Qualifying Press Conference

Pole position press conference

Qualifying Press Conference

March 25, 2000
1. Mika Hakkinen (McLaren-Mercedes), 1:14.111s;
2. David Coulthard (McLaren-Mercedes), 1:14.285s;
3. Michael Schumacher (Ferrari), 1:14.508s

Q. The first thing I have to ask you involves the publicity signs which collapsed on to the track into the braking area before Turn 1. Jean Alesi very nearly suffered what could have been a serious accident: what is your reaction to what happened there?
Mika Hakkinen: I think it's a pretty big disaster. But in one sense I am sure the organisers here have been trying to do their best in different ways. They have made a lot of improvements to this track, and things like [collapsing publicity signs] should not happen. Now they have to analyse exactly what happened and went wrong, whose fault it was and so on. It was very unfortunate for Alesi and he is lucky not to have been hurt. I never heard of anything like this happening before. It is a first in my career.

David Coulthard: My reaction is the same as Mika's. No one did it deliberately and I am sure it is something that will be sorted out in time for tomorrow. The people in charge of circuit inspection will have to check on everything now. But I'm sure they've never had to take thin about anything like this before. Surely it shouldn't be too difficult to make sure that a publicity sign doesn't fall down ...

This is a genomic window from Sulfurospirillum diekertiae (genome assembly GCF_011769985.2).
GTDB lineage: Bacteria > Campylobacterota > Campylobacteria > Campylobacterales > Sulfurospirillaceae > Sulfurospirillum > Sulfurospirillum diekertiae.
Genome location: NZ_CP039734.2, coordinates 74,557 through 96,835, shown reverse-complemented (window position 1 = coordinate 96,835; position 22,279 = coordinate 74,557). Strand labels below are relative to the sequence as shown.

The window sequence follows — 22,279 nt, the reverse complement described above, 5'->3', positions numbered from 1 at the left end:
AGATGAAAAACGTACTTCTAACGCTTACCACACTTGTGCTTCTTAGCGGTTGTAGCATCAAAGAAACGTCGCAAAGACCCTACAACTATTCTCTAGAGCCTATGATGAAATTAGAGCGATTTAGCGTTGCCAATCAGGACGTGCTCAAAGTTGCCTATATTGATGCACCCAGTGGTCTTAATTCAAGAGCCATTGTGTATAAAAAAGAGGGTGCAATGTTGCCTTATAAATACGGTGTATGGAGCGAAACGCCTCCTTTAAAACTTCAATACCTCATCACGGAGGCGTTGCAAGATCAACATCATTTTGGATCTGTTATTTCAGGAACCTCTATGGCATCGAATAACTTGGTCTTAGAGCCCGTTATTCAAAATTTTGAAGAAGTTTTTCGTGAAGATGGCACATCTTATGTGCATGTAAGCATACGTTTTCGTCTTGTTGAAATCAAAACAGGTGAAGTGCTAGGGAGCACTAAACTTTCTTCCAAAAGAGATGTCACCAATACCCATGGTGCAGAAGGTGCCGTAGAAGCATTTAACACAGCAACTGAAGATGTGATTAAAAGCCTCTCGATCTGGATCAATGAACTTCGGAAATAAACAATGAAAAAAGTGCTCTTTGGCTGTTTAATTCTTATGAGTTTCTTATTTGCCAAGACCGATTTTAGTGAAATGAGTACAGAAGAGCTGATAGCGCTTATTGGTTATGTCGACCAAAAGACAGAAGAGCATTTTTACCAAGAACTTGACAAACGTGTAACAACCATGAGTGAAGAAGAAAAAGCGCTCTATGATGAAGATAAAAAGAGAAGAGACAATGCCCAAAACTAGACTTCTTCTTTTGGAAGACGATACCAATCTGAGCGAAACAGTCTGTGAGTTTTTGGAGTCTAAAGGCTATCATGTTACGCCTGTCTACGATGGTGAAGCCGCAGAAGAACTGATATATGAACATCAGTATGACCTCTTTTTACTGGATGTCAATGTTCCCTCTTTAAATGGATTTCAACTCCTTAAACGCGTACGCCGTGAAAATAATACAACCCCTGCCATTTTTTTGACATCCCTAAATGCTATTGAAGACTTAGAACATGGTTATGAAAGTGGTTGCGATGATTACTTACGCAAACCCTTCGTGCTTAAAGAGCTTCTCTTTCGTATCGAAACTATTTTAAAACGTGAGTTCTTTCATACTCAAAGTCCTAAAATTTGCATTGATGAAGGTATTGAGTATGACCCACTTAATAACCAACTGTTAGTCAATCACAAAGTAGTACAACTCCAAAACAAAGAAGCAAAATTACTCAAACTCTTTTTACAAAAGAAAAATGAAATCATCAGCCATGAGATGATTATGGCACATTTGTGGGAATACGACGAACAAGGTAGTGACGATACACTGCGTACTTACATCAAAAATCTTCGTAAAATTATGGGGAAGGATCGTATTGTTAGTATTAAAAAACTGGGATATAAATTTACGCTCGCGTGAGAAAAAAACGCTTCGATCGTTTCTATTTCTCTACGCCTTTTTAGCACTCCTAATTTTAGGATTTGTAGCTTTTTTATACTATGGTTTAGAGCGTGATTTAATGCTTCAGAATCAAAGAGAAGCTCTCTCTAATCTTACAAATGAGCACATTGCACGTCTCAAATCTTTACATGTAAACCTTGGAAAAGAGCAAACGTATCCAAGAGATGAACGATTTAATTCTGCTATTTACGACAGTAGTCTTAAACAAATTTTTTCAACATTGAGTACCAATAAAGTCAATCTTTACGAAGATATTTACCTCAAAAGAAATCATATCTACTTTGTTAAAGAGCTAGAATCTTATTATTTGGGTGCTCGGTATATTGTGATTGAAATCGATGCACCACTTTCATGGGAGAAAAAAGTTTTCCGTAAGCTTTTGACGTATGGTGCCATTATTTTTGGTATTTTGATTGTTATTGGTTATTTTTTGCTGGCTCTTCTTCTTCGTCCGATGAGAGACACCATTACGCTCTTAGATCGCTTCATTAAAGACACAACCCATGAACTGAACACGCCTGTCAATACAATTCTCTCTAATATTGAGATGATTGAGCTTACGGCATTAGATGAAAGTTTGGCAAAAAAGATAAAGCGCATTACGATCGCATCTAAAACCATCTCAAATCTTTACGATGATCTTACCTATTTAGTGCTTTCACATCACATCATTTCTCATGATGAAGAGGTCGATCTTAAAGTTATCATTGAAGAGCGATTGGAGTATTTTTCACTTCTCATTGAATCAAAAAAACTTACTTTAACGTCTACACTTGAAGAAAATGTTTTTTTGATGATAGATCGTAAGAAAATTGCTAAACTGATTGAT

Michael Schumacher: The only thing that surprises me is that we have been running our cars here for a day and a half and nothing happened [with those signs] until after qualifying had started. I don't understand that.

Q. Were you angry about losing a chance to be on pole position?
MS: If I win the race tomorrow, I shan't feel angry. If I lose the race because I wasn't on pole, maybe I will be upset. But it is the same for everyone ...

Q. Were you even more angry that your life, and the lives of your colleagues, were put in danger by the collapsing publicity signs?
MS: Yes, certainly. But as David said, nobody did it on purpose. There have been publicity signs there every year, I guess, and certain things do happen sometimes. I guess every other circuit will learn something from this.

Q. Apart from the interruptions, Mika, were you happy with the way qualifying went?
MH: I have to be happy, because I am on pole. I think I could have been quicker, and David and Michael will probably say the same. It was a very difficult qualifying session because of the boards and very complicated, too. Obviously there was pressure from David, who was running at very close lap times to mine. On any circuit with new asphalt, you tend to improve each time you go out.

Q. Just as they were this afternoon, tomorrow's conditions could change from dry to wet. How do you feel about that?
MH: I feel very confident for the race. The car balance is almost never exactly what I want to have, but the car is performing very consistently and we are very fast. I am looking forward to tomorrow. Unless something technical goes wrong, I don't see any problems ahead of us.